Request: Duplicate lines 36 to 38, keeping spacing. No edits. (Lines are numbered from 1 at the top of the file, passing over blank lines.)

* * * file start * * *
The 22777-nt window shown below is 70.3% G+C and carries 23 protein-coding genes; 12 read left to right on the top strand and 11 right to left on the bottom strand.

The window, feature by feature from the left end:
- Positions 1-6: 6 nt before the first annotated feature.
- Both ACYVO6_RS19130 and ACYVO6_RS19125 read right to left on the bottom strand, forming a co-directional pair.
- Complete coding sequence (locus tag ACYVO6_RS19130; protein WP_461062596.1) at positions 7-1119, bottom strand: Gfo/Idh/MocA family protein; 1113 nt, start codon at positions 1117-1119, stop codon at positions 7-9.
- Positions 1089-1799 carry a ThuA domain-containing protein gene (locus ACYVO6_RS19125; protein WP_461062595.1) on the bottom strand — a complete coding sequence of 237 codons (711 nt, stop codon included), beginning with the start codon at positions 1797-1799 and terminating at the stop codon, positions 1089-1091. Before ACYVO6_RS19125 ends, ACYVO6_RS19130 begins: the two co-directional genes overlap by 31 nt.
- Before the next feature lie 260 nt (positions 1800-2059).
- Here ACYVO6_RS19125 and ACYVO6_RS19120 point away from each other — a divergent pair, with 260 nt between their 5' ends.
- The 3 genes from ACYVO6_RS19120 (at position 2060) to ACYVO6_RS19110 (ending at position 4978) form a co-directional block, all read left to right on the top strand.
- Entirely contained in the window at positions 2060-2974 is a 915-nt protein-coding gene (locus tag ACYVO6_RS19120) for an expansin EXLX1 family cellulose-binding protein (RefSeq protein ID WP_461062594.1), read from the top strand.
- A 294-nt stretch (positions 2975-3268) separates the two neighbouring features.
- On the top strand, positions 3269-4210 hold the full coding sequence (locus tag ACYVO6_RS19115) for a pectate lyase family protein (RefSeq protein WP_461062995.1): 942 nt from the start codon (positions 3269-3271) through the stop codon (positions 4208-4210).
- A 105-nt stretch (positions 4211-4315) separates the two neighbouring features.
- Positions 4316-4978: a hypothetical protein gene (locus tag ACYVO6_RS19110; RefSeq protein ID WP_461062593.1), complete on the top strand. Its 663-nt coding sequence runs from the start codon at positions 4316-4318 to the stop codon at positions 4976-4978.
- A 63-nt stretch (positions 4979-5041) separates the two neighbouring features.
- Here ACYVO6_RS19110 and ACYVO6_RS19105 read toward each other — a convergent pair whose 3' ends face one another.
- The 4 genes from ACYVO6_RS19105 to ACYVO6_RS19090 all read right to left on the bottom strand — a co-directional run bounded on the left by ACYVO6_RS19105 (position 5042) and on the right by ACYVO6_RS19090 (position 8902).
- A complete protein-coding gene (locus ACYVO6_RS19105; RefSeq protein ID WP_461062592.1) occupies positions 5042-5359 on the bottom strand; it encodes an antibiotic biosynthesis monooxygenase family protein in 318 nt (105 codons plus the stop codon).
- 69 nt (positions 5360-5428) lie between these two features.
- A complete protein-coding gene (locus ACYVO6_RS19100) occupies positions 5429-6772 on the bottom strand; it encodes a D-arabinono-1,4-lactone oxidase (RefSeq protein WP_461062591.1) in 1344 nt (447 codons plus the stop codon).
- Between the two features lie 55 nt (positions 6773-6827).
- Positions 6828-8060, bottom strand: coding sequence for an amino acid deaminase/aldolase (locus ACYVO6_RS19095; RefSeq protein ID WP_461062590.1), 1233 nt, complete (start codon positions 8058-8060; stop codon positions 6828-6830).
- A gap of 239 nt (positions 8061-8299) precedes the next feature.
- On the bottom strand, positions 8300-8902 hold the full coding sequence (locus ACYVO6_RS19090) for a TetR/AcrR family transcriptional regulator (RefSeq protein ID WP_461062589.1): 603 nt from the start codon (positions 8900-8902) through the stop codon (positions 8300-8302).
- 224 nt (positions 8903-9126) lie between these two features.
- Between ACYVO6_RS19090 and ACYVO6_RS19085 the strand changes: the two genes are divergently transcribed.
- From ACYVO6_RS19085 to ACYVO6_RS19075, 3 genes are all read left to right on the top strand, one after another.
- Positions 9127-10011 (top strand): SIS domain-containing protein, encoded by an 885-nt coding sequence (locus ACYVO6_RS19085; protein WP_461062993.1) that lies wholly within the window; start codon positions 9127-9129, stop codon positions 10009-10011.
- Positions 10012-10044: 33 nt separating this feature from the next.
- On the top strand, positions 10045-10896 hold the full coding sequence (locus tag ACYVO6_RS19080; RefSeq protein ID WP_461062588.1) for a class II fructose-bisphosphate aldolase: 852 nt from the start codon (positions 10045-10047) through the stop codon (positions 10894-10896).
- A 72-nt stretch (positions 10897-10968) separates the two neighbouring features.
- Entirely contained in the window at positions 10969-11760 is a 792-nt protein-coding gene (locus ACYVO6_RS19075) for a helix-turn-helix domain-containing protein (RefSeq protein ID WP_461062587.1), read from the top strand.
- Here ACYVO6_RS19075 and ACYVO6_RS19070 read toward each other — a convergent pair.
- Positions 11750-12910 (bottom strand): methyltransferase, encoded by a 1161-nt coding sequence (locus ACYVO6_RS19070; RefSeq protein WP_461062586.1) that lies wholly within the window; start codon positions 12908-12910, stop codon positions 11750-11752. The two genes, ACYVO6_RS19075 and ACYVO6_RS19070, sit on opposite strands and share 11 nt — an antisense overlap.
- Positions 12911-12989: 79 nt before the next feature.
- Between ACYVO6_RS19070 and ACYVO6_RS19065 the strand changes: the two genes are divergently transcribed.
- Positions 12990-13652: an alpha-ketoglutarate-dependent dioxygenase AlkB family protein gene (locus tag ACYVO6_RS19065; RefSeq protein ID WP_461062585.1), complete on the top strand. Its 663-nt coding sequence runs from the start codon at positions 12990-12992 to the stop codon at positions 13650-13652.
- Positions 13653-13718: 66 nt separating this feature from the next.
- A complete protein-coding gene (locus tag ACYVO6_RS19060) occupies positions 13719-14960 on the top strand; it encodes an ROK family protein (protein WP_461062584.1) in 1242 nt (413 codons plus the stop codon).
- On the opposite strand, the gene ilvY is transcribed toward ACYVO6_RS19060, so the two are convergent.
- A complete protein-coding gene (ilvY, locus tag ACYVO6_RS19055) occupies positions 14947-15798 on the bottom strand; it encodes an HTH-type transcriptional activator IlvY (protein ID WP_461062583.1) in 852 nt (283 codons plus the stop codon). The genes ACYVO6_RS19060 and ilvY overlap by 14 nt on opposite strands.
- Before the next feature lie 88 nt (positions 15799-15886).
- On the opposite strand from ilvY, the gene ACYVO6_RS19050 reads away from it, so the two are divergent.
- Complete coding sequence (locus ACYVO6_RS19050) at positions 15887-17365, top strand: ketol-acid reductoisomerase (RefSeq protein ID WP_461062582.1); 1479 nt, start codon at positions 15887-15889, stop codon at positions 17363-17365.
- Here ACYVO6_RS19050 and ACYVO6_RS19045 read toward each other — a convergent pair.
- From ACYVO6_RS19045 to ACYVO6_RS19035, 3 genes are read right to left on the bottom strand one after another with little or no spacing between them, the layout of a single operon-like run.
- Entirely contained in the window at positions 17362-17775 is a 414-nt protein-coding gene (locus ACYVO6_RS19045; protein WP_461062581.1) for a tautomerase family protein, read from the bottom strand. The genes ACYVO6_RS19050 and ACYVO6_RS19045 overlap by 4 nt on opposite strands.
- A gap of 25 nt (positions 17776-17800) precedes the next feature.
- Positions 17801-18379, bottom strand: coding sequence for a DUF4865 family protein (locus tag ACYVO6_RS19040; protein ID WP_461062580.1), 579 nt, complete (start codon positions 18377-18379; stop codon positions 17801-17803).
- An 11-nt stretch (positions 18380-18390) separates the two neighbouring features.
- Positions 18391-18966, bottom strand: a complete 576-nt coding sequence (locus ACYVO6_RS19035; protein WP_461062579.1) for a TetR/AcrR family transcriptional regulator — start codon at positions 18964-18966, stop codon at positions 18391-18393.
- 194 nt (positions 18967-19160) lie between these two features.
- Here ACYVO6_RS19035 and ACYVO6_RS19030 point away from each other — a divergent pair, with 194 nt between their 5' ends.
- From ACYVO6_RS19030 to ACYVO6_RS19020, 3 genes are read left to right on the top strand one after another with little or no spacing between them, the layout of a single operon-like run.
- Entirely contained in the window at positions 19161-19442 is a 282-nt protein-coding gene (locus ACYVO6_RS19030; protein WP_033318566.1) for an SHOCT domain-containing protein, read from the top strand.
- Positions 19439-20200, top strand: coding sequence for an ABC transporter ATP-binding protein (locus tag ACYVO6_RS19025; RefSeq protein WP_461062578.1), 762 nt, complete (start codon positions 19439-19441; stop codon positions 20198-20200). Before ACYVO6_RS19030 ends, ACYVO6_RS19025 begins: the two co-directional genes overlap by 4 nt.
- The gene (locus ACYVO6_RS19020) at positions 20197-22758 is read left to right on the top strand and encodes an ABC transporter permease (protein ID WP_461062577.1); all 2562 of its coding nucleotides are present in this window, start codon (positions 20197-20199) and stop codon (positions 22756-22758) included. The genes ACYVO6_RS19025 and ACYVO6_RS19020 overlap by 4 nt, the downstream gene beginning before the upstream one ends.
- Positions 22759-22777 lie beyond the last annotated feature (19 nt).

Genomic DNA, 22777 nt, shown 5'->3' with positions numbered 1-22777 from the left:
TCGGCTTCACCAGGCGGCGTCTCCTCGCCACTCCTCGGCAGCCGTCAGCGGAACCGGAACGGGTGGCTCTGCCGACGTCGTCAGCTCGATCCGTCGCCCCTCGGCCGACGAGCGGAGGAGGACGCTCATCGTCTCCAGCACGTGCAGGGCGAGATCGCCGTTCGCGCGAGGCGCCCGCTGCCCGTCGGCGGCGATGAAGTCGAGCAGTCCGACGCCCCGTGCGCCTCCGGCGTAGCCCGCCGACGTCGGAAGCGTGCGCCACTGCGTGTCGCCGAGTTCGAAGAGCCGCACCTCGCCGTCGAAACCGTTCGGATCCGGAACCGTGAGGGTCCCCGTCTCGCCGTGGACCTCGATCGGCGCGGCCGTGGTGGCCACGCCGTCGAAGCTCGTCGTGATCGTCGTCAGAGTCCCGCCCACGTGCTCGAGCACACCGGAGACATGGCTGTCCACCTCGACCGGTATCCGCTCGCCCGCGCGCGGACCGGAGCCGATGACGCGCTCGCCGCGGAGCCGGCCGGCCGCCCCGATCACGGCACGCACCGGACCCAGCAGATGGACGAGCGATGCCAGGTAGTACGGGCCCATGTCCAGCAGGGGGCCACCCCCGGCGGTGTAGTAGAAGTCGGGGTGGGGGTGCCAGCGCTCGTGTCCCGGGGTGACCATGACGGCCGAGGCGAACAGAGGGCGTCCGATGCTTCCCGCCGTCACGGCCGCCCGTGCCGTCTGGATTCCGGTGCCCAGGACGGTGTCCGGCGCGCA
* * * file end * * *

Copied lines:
- Between ACYVO6_RS19070 and ACYVO6_RS19065 the strand changes: the two genes are divergently transcribed.
- Positions 12990-13652: an alpha-ketoglutarate-dependent dioxygenase AlkB family protein gene (locus tag ACYVO6_RS19065; RefSeq protein ID WP_461062585.1), complete on the top strand. Its 663-nt coding sequence runs from the start codon at positions 12990-12992 to the stop codon at positions 13650-13652.
- Positions 13653-13718: 66 nt separating this feature from the next.